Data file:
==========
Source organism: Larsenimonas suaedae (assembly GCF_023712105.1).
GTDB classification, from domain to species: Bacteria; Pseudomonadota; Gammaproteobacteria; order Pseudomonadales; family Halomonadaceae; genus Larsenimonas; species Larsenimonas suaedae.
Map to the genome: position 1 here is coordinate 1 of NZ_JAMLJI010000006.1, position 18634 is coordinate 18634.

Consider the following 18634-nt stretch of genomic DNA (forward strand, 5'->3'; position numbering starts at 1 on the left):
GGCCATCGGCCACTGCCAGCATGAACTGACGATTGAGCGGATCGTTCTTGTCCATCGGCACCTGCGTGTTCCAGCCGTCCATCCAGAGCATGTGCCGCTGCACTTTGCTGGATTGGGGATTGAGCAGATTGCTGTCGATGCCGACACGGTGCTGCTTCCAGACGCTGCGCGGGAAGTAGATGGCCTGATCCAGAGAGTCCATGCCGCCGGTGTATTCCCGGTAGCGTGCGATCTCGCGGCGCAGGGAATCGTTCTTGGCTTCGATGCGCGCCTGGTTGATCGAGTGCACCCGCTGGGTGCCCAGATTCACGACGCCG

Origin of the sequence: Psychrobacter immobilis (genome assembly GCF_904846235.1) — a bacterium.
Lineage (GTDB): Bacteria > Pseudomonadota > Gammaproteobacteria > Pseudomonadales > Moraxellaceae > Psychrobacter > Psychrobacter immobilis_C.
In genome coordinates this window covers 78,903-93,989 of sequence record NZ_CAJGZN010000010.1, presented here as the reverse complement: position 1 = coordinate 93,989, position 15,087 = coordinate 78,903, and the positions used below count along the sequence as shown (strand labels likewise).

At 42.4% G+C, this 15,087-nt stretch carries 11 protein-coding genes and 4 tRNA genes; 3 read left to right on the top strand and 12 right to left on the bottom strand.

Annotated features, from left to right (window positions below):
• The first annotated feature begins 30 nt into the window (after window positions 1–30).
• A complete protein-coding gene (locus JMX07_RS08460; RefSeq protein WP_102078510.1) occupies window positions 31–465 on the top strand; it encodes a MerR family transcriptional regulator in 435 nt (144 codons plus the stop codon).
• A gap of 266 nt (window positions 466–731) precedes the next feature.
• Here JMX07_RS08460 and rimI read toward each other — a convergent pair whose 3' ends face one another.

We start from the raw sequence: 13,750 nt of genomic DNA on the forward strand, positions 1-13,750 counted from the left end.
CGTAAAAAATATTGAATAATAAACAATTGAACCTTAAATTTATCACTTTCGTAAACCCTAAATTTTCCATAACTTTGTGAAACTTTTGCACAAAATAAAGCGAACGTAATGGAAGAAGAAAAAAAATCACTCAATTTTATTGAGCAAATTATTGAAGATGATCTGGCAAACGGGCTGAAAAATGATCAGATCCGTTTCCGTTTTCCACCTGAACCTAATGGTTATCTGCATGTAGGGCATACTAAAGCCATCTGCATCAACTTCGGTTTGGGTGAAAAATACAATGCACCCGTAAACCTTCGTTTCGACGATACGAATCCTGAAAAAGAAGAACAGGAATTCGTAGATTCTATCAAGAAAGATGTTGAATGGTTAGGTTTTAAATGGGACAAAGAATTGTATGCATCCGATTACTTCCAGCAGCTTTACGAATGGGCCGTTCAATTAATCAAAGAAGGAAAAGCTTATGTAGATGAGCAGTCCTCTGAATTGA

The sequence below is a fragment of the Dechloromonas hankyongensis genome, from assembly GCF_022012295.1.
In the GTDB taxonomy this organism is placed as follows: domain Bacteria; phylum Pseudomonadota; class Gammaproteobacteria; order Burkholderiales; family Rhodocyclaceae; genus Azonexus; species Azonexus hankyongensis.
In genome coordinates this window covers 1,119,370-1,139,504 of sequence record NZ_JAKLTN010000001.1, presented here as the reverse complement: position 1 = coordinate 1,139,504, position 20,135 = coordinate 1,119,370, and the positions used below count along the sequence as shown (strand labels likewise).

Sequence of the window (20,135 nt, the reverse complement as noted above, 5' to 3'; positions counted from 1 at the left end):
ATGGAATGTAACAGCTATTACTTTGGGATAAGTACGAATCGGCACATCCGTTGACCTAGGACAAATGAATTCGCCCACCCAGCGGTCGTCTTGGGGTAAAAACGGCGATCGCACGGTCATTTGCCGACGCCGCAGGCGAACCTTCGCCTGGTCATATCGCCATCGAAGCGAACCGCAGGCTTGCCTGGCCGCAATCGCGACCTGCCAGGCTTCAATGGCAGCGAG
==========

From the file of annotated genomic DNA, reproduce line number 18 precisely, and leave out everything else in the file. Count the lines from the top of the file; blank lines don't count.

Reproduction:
In the GTDB taxonomy this organism is placed as follows: domain Bacteria; phylum Pseudomonadota; class Gammaproteobacteria; order Burkholderiales; family Rhodocyclaceae; genus Azonexus; species Azonexus hankyongensis.